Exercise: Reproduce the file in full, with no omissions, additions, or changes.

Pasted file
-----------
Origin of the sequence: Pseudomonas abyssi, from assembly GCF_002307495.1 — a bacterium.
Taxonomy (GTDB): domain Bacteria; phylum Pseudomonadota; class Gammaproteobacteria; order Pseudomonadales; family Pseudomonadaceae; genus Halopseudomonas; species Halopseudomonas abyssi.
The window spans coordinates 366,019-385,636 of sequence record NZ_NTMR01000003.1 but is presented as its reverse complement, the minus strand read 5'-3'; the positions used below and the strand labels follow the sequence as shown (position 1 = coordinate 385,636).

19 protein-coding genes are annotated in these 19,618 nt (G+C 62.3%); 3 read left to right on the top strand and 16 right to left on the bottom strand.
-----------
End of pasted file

Origin of the sequence: Pseudomonas abyssi, from assembly GCF_002307495.1 — a bacterium.
Taxonomy (GTDB): domain Bacteria; phylum Pseudomonadota; class Gammaproteobacteria; order Pseudomonadales; family Pseudomonadaceae; genus Halopseudomonas; species Halopseudomonas abyssi.
The window spans coordinates 366,019-385,636 of sequence record NZ_NTMR01000003.1 but is presented as its reverse complement, the minus strand read 5'-3'; the positions used below and the strand labels follow the sequence as shown (position 1 = coordinate 385,636).

19 protein-coding genes are annotated in these 19,618 nt (G+C 62.3%); 3 read left to right on the top strand and 16 right to left on the bottom strand.